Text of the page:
We travelled to Israel as a congregation to bring hugs to our Israeli family and friends that we couldn’t deliver over Zoom.

We have been alarmed by increased antisemitism even in this great city, including violence and violent threats against Jews and Jewish institutions.

At the same time, I have watched with fear as so many of us have, as Prime Minister Netanyahu and his far-right government have taken Israel further and further down the path of religious extremism and never-ending war.

I have been admonishing myself, and you, for months now, to remember that our human hearts are big– that we can hold joy for more than one thing at a time, and that we can hold pain for more than one thing, for more than one people, at the same time, too.

As I continue to wear this bracelet and this dogtag to support the hostages and their families that I have not taken off since I purchased them in Tel Aviv in November, and, as I hold the pain of my Israeli family and friends, my heart also grieves for the deaths of thousand of innocent Palestinians in Gaza — the majority of whom are women and children who bear no responsibility for Hamas’ crimes.

The IDF’s extensive bombing campaign has destroyed over 60% of Gaza’s buildings. Hundreds of thousands of residents of Gaza are at risk of starvation, and disease runs rampant.

Without an immediate influx of massive quantities of food, water, medicine, and fuel, and the restored operation of hospital and sanitation facilities, the humanitarian crisis in Gaza will only worsen.

Now stay with me, my friends.

There is no question that Hamas has repeatedly and deliberately endangered the lives of their own people— including through using civilian structures to house weapons and fighters.

But this fact does not permit Israel, legally or morally, to lay the full responsibility for the unimaginable suffering of a massive population of trapped civilians at the feet of Hamas.

And while the world has been watching Gaza, Jewish settlers in the West Bank — enabled by Israel’s far-right government — have ramped up attacks on Palestinians, killing dozens of innocent people since October 7 and driving Palestinian residents out of more than a dozen villages in the West Bank.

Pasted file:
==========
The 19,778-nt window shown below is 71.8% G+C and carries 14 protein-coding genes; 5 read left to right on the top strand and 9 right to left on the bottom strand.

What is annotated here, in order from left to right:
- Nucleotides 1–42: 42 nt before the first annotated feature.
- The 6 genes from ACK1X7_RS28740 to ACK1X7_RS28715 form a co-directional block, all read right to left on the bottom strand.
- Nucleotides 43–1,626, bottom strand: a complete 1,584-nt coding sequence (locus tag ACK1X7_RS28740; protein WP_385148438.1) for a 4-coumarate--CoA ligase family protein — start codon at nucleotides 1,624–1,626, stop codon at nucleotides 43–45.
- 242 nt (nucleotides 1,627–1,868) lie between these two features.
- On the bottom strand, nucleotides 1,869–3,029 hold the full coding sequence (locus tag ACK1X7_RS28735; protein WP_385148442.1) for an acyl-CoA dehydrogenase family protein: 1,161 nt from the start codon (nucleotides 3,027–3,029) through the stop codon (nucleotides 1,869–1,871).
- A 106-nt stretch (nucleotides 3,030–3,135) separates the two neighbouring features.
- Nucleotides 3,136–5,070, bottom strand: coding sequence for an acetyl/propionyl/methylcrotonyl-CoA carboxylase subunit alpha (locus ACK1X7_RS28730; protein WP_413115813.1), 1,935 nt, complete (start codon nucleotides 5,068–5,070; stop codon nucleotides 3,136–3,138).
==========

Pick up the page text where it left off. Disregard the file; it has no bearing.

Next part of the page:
With continued fighting along the Lebanese border, threats from Iran, settler violence and terror attacks by Palestinians in the West Bank, efforts by extremists in the Israeli government to change the status quo on the Temple Mount, home demolitions in East Jerusalem, and the onset of Ramadan, I fear a wider war that could destabilize the entire region.

If the goals of this war, as laid out by Prime Minister Netanyahu, were to bring home the hostages and ensure longstanding peace and security for Israel, neither seems forthcoming with a military solution.

Having spent time with a dozen or so Israeli Reform rabbis at our annual rabbinic conference this week, we heard them express their deep pain in this moment. And we heard them express no confidence in a military solution. And we heard them say that they do not want to send their children to a war the stated goals of which seem unachievable.

With all of this in mind, and with hearts that have been and continue to hold more than one thing at the same time, Cantor Kipnis, Rabbi Rubin, Rabbi Ross, and I each signed on to a letter this week along with 450 other rabbis and cantors from across the United States.

That letter says in part, we believe that “A ceasefire is the only reliable, proven means for securing the release of the remaining hostages and ensuring the provision of desperately needed humanitarian relief to Gaza. Lives hang in the balance.”

Now for some of you, these words may be hard for you to hear us say. You may disagree; you may feel the need to argue with us. And we welcome respectful disagreement.

And, I am sure, there are those of you who are glad to hear me finally say these words.

I admit that I, myself, have wrestled with my own feelings, my own pain, my own desire for revenge after October 7, my own hopelessness over these past months.

But today, I feel no ambivalence about these words.

It’s time for a bi-lateral ceasefire.

Whether you are upset or relieved to hear this sermon, after 161 days, we as a clergy team unequivocally and unapologetically join with clergy colleagues all over the United States in calling for an end to this chapter in a terrible conflict that Israel neither started nor desired, but the continuation of which will neither bring home the hostages nor make for a safer future for Israel or for the Jews of the diaspora.

But an end to the fighting — though urgently needed — is also not enough on its own to ensure the safety of Israelis and Palestinians for the long term.

Prime Minister Netanyahu’s purported plan for what the so-called “day after this war” might look like would leave Gaza in suspended animation.